But who cares? What we actually have here is a sprawling novel that spans five decades, starting back in 1900 and ending in 1946. Maybe it has a little in common with Ross Macdonald because one of its themes is the effect of the past on the present. An L. A. cop, Zeke Bannon, and his partner discover that a woman found dead in her bathtub, victim of an apparent accident, has been receiving payments of $500 a month for twenty years or so. Then they find out that the "accident" was murder. This leads them to the town of San Pietro, once known as Eureka, and to Brodie Culhane, the chief of police, who has ambitions to become governor. Culhane's past has already been sketched out earlier in the book, and though he seems quite the hero to the reader, Bannon thinks he might be dirty. Bannon's investigation leads to mayhem, chicanery, and a couple of good twists. Even when the case is wrapped up, it's not wrapped up. The answers to everything finally come in an epilogue that takes place after Bannon returns from service in WWII.

I don't usually read this kind of novel. I picked it up in a hospital waiting room, and thought I'd give it a whirl. I'm not sorry I did. The historical details are interesting and, as far as I can tell, accurate. The good guys are really good, and the bad guys are really bad. The book is too long, but it moves so fast that I didn't mind. I did kind of mind the romance subplot with Bannon and a beautiful, wealthy woman. It's so unlikely that even I couldn't quite swallow it. There were some problems with the narration that really bothered me. I don't like it when a first person narrative is interrupted by italicized third-person comments. And I wondered what happened to the dog. Still, if you like epic-sized crime novels, this one shouldn't disappoint you.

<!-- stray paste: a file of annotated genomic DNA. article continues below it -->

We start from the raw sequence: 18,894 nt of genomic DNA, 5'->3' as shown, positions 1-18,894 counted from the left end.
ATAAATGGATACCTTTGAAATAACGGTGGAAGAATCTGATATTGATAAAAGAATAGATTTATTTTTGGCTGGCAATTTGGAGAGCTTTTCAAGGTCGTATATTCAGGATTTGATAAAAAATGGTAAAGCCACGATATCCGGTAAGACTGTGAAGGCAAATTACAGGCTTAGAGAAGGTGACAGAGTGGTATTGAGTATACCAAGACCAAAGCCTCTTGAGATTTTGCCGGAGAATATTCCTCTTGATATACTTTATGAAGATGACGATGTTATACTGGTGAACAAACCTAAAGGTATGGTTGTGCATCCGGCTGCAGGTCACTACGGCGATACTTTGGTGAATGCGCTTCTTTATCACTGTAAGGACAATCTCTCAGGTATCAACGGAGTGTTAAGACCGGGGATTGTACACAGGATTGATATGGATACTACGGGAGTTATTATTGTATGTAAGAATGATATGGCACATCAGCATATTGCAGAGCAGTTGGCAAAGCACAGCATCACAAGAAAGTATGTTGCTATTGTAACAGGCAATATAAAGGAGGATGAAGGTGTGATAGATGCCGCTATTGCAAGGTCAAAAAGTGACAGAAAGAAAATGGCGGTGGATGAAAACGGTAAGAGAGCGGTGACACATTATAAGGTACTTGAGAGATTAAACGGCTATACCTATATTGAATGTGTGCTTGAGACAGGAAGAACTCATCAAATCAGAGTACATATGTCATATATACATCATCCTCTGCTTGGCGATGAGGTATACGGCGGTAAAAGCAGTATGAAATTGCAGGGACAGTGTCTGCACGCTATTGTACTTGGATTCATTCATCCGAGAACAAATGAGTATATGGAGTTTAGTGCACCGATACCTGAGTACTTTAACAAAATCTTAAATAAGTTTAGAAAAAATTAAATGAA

I'm Not the Only One Who Needs a Proofreader

Or maybe it's not a mistake.

Paul defends asking for special projects - Yahoo! News: "WASHINGTON - Republican presidential hopeful Ron Paul on Sunday defended his efforts in Congress to bring home money to his Texas district, despite his long-held aversion to big government and congressional votes to reign in federal spending."

It's Calder Willingham's Birthday

Calder Willingham (1922-1995) is one of those writers most people have forgotten, but I remember him well. That's because in 1963 I read a book of his called Eternal Fire. I was highly impressed, and I still have that old paperback on my shelves. At the time I didn't know about his movie work, including the screenplay for Paths of Glory (which had some punching up by Jim Thompson, as I recall) and One-Eyed Jacks (which I suspect had some additions by Marlon Brando). He also collaborated with Buck Henry on the screenplay for The Graduate.